Rutherford B. Hayes Month
Hayes & the Civil War
Part I: Camp Chase
Hayes called his years of military service during the Civil War the best years of his life. This five part series in honor of his birthday will visit four locations associated with Hayes’ service to the Union.
Camp Dennison & Camp Chase were recruitment and training centers for the Union Army. Men usually only remained at the camp for only a short time. After receiving a little training, the men were sent off to the war. Hayes certainly passed through Camp Dennison, situated on 500 acres in Germany, Ohio on the Little Miami Railroad near Cincinnati. Named after Ohio Governor (1860 - 1862) and Cincinnatian William Dennison, its location near Cincinnati also provided protection for city. Eventually Germany, Ohio, became known as Camp Dennison.
Hayes however seems to have received his training at Camp Chase, outside Columbus. Camp Chase was named for former Ohio Governor (1856 - 1860), the then current US Secretary of the Treasury (1861 – 1864), and Cincinnatian Salmon P. Chase. During June and July of 1861, Hayes was here.
While here he writes in his diary and sends letters to his wife Lucy and his Uncle Sardis. He describes for instance their training and the search for a Regimental Colonel. My favorite passage though is this excerpt from a letter at the Hayes Presidential Center where he is writing to Lucy shortly before leaving for western Virginia:
CAMP CHASE, July 2, 1861.
DEAREST: . . . Love to Grandma and all. Kisses for the dear boys. They will mourn the loss of their Uncle Joe. I should not be much loss to them now; when they get older I will try to help in their education. Birch, if possible, should be a soldier; Webb will do for a sailor; Ruddy will do for either or 'most anything else. I am sorry you are to be left with so much responsibility; but, with your mother's advice, do what you both agree is best and it will perfectly satisfy me.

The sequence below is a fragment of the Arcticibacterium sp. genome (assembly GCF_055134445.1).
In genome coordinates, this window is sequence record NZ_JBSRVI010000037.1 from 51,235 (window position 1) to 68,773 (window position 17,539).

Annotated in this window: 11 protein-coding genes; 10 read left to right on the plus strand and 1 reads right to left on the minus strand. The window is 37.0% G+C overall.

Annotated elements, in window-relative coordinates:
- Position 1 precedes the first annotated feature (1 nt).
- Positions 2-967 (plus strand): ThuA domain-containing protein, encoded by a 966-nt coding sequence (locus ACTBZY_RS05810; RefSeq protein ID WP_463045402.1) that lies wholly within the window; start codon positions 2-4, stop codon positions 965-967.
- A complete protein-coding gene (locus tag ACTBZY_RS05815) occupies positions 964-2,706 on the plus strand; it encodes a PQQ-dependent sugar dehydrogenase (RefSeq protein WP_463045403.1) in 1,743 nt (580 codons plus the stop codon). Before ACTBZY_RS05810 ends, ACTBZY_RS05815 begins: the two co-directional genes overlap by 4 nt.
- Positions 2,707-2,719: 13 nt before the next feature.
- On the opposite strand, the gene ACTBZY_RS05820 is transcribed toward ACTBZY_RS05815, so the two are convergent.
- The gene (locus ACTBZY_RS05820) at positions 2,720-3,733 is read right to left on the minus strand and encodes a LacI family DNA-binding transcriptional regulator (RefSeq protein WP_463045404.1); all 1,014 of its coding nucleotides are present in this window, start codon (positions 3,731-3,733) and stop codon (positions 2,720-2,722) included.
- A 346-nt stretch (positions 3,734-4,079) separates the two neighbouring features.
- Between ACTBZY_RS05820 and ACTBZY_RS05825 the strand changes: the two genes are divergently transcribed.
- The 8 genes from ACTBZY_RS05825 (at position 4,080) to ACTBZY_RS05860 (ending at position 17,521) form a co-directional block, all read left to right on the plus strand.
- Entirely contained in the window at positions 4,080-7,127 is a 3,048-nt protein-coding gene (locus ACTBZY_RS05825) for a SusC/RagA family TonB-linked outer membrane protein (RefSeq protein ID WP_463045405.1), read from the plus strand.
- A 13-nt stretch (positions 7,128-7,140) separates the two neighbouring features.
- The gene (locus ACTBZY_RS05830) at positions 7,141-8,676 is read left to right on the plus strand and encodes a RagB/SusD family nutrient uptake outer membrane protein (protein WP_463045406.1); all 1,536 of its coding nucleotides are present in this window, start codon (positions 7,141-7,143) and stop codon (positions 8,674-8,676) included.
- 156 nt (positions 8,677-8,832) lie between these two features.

Affectionately, yours ever, RUTHERFORD
QCS Note: When Hayes mentions that the boys will mourn the loss of their Uncle, it is not because he has died. It is because Uncle Joe is to be the doctor for Hayes’ 23rd Ohio Regiment and will also be leaving for service shortly. Of the three Hayes children referenced above, Webb was the only one to serve in the military and he fought in the Spanish American War.
Camp Chase became a Confederate prison during the war and eventually a Confederate Cemetery was located there. All that remains today of Camp Chase is the cemetery, one of the largest Confederate cemeteries in the North. The Cemetery, located at 2900 Sullivant Avenue in the Hilltop area of Columbus, holds 2260 individual gravesites surrounded by a stone wall with a center monument erected in 1902. The camp was generally north of here to Broad Street, east to what is now Hague Avenue and west to about East Westgate Avenue.
For more on Camp Chase and its history, check out two fantastic websites: Camp Chase at Forgotten Ohio and Camp Chase at GeoCities.com
I visited the Camp Chase Confederate Cemetery early one Saturday morning.
Some held at the prison were Confederate citizens. Notice the inscription on the tombstone above.
Part II: The Battle of South Mountain
Raise the Rutherford! is a continuing, slightly humorous series to raise awareness of Rutherford B. Hayes and erect a statue of him in Cincinnati.
The Rutherford B. Hayes Presidential Center
Including the Dairy and Letters of Rutherford B. Hayes
Ohio History Central – Camp Chase
Ohio History Central – Camp Dennison